Tightening the noose around entities running illegal collective investment schemes (CIS), Sebi has notified new norms to classify such activities as frauds and impose penalties of up to three times of their profits.
Besides, the new rules expand the list of activities to be covered under fraudulent and unfair trade practices to hold individuals as well as companies equally guilty for manipulations.
The amendments have been made with effect from September 6, 2013 to Sebi's Prevention of Fraudulent and Unfair Trade Practices (PFUTP) Regulations, a gazette notification said.
As per amendments, the list of such practices would now include "illegal mobilisation of funds by sponsoring or causing to be sponsored or carrying on or causing to be carried on any collective investment scheme by any person".
Besides, an "explanation" has been inserted into these regulations to state that the list of such practices is not exhaustive in nature and the norms would be applicable to all categories of persons and entities.
The 10-year old norms in this regard have been amended to remove certain regulatory gaps, which enabled penal actions against individuals to be challenged on the ground that they meant only for market entities, and not the individuals.
Sebi has come across many cases where it has been claimed that the norms do not explicitly permit penal action against individuals at fund houses and foreign funds, for certain 'fraudulent and unfair trade practices' like front running, withholding of key information from the investor and making false promises or claims to induce the clients into a securities transaction.
In some cases, these individuals have been employees or associates of market intermediaries like brokerage firms.
'Front running' refers to an intermediary (or an associated individual) buying or selling securities in advance of a substantial client order, or whereby a forward position is taken about an impending transaction in the same or related futures or options contract.
The amendment would allow the list of 'fraudulent and unfair trade practices' to remain open ended, rather than restricting it to 19 broad categories currently.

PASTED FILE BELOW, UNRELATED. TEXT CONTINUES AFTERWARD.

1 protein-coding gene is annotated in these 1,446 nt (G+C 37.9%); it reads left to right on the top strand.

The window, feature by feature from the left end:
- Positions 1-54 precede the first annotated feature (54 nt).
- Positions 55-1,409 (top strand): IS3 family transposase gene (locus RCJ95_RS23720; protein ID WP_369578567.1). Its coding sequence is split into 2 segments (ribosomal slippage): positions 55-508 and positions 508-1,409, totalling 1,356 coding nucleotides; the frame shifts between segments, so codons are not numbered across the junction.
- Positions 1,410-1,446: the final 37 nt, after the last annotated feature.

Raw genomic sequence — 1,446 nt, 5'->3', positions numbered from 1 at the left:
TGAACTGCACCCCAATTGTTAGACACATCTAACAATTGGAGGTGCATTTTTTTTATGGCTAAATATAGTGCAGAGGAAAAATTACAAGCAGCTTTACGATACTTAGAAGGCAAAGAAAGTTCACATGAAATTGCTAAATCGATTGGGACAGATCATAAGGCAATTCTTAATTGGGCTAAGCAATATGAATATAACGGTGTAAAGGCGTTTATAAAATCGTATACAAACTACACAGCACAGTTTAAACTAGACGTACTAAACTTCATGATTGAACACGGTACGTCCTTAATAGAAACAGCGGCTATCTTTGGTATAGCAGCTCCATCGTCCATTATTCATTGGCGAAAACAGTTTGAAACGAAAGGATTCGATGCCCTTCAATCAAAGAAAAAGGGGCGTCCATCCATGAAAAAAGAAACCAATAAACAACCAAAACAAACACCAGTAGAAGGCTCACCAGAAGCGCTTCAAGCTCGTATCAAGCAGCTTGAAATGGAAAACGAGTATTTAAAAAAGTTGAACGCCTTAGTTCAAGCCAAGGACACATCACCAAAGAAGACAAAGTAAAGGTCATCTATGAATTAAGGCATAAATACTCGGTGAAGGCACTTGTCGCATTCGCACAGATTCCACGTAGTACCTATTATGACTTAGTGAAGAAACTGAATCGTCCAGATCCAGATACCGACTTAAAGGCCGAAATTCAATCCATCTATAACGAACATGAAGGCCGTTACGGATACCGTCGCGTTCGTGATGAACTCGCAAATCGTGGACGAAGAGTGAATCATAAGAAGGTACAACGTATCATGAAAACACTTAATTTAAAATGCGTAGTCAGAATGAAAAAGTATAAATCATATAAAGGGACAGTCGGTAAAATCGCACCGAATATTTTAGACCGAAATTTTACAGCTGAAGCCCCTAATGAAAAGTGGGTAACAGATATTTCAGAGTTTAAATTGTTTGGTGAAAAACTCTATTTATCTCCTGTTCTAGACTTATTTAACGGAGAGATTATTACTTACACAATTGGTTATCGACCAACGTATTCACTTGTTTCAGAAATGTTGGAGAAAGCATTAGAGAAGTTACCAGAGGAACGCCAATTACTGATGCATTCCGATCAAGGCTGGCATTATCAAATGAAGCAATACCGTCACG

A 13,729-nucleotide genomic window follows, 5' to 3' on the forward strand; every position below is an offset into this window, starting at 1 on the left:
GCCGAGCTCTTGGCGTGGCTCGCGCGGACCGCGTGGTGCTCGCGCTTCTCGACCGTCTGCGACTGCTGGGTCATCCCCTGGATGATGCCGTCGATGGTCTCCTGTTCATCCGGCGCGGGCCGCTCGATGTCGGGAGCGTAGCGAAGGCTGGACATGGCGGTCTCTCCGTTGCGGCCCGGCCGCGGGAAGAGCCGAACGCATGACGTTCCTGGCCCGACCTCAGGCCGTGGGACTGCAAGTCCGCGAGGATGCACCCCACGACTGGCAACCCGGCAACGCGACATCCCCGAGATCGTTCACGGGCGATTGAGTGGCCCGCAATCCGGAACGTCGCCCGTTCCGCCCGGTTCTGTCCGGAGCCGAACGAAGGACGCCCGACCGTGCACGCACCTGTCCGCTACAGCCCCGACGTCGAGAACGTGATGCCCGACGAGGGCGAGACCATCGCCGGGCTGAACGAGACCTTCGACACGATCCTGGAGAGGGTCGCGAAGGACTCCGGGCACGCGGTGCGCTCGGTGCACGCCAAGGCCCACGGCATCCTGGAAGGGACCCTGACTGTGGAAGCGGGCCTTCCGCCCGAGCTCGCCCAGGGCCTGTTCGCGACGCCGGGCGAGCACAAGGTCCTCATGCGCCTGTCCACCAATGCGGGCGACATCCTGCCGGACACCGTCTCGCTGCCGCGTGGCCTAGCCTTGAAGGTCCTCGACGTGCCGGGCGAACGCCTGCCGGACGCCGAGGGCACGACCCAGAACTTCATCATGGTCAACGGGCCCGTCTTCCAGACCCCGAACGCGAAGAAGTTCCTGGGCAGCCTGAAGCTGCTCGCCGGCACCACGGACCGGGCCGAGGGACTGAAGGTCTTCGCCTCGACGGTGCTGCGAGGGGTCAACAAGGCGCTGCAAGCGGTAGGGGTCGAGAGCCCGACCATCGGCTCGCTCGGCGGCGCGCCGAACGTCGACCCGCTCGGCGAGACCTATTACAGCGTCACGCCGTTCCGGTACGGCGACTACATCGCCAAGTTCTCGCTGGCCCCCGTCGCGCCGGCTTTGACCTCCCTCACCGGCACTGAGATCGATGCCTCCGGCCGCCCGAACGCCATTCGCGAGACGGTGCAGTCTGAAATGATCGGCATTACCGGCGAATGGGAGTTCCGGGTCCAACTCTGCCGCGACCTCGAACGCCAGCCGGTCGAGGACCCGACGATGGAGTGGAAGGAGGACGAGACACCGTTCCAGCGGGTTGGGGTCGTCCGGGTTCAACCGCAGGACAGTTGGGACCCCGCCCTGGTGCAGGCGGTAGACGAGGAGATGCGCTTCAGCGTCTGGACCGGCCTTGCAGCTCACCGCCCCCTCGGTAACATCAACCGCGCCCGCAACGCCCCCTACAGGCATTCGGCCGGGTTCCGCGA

Sebi has also decided to strictly enforce these norms, which cover a wide array of manipulative activities, such as publishing advertisements with misleading or distorted information to influence the investors' decision, planting of false or misleading news and inducing investors to carry out transactions for personal gains.
With regard to illegal money-pooling schemes, the operators of such activities earlier faced a meagre fine of Rs one crore and the same was not found to be sufficient to deter such unauthorised raising of funds.
A proposal to increase the penalty on such entities to Rs 25 crore or three times of the profits earned through such schemes, whichever is higher, by bringing them under PFUTP Regulations was approved by Sebi board last month and the same has been notified now.
To tackle the growing menace of investors being duped of their hard earned money through various illegal investment pools, many of which are in the nature of 'ponzi' schemes, Sebi has been given the mandate to take action against all such money collection activities involving Rs 100 crore and more.
A typical 'ponzi' scheme involves the operator collecting a large amount of money from investors and paying them returns from their own money or the money collected from subsequent investors, rather than from profit earned by the person or entity operating such a scheme.
Such activities came to be known as 'ponzi' schemes after Charles Ponzi, who became notorious in the US in 1920s for deploying this technique while promising 50 per cent return on investments in 45 days and 100 per cent within 90 days.
A large number of such schemes have come to the fore in India as well, while many of them have faced regulatory actions by Sebi in recent months.
However, Sebi in most of the cases has only asked operators of such schemes to refund the money to investors and stop such unauthorised activities. The schemes that have faced action include those promising huge returns based on investments on potatoes, goat rearing, cattle and butter schemes, emu farming, real estate and holiday memberships.